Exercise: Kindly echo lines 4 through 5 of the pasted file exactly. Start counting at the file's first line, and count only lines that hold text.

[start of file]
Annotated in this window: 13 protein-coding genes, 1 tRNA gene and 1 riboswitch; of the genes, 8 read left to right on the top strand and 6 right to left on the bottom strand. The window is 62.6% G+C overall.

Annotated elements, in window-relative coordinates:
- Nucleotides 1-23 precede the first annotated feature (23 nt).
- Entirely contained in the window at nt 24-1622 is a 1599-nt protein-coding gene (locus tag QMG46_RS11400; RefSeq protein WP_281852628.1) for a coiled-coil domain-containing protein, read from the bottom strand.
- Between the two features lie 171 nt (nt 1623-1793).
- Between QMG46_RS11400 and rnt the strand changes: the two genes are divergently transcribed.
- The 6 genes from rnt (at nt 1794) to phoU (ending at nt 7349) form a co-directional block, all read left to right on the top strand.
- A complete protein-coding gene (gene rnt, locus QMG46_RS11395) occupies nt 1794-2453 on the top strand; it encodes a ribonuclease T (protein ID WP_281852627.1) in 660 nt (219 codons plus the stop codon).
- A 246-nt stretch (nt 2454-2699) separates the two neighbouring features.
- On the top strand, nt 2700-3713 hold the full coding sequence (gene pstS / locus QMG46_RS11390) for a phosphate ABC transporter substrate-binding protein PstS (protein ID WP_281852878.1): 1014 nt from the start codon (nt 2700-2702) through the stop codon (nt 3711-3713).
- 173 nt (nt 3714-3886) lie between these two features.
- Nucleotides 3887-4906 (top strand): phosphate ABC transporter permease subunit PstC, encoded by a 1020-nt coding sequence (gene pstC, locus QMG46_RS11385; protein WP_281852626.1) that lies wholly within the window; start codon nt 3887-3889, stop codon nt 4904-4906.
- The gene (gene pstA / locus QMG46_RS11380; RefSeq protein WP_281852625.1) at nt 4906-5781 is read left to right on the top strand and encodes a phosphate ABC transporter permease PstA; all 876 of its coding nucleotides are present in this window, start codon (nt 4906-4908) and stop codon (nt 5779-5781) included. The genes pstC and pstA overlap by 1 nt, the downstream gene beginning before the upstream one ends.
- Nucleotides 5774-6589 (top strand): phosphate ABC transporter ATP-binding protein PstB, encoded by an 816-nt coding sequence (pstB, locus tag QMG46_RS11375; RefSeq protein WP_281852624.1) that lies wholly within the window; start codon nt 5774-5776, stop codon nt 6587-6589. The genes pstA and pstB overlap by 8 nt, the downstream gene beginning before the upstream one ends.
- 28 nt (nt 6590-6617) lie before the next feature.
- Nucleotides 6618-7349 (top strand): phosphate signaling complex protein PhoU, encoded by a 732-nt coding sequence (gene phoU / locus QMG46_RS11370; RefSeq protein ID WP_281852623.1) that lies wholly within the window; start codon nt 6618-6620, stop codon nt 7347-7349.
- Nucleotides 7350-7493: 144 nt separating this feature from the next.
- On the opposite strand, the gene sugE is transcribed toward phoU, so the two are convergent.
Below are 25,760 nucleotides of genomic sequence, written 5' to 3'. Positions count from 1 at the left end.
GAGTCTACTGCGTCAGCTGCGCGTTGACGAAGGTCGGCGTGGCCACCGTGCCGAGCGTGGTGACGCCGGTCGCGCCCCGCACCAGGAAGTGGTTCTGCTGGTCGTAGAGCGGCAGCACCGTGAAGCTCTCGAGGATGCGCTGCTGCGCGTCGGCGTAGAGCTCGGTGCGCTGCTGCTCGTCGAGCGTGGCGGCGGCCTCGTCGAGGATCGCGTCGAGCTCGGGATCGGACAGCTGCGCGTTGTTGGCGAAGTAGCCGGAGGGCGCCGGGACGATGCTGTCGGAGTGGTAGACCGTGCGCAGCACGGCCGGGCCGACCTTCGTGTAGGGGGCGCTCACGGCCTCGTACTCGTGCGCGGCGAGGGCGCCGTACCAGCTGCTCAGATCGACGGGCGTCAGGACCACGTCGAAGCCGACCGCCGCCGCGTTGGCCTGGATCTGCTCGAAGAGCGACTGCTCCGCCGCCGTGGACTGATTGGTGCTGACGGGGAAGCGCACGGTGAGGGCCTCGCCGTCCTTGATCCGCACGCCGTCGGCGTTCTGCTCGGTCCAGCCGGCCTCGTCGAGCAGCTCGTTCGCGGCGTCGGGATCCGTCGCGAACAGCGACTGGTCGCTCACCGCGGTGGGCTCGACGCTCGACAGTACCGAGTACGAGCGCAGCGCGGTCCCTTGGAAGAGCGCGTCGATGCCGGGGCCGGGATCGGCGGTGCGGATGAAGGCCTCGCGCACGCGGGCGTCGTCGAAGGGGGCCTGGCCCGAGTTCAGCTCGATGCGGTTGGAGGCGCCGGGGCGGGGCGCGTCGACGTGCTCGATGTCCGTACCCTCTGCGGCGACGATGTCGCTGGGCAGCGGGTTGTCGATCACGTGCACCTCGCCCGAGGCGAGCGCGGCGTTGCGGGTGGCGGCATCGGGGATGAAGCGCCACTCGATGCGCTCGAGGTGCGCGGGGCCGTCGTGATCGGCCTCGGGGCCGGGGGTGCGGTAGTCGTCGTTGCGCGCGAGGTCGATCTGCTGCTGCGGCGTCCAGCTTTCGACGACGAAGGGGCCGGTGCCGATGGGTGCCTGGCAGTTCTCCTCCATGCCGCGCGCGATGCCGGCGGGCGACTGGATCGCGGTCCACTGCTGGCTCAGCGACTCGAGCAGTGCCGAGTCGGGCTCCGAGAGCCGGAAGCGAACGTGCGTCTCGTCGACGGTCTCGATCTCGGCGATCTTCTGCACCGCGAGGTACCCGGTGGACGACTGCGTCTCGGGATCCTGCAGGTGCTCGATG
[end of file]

- Entirely contained in the window at nt 24-1622 is a 1599-nt protein-coding gene (locus tag QMG46_RS11400; RefSeq protein WP_281852628.1) for a coiled-coil domain-containing protein, read from the bottom strand.
- Between the two features lie 171 nt (nt 1623-1793).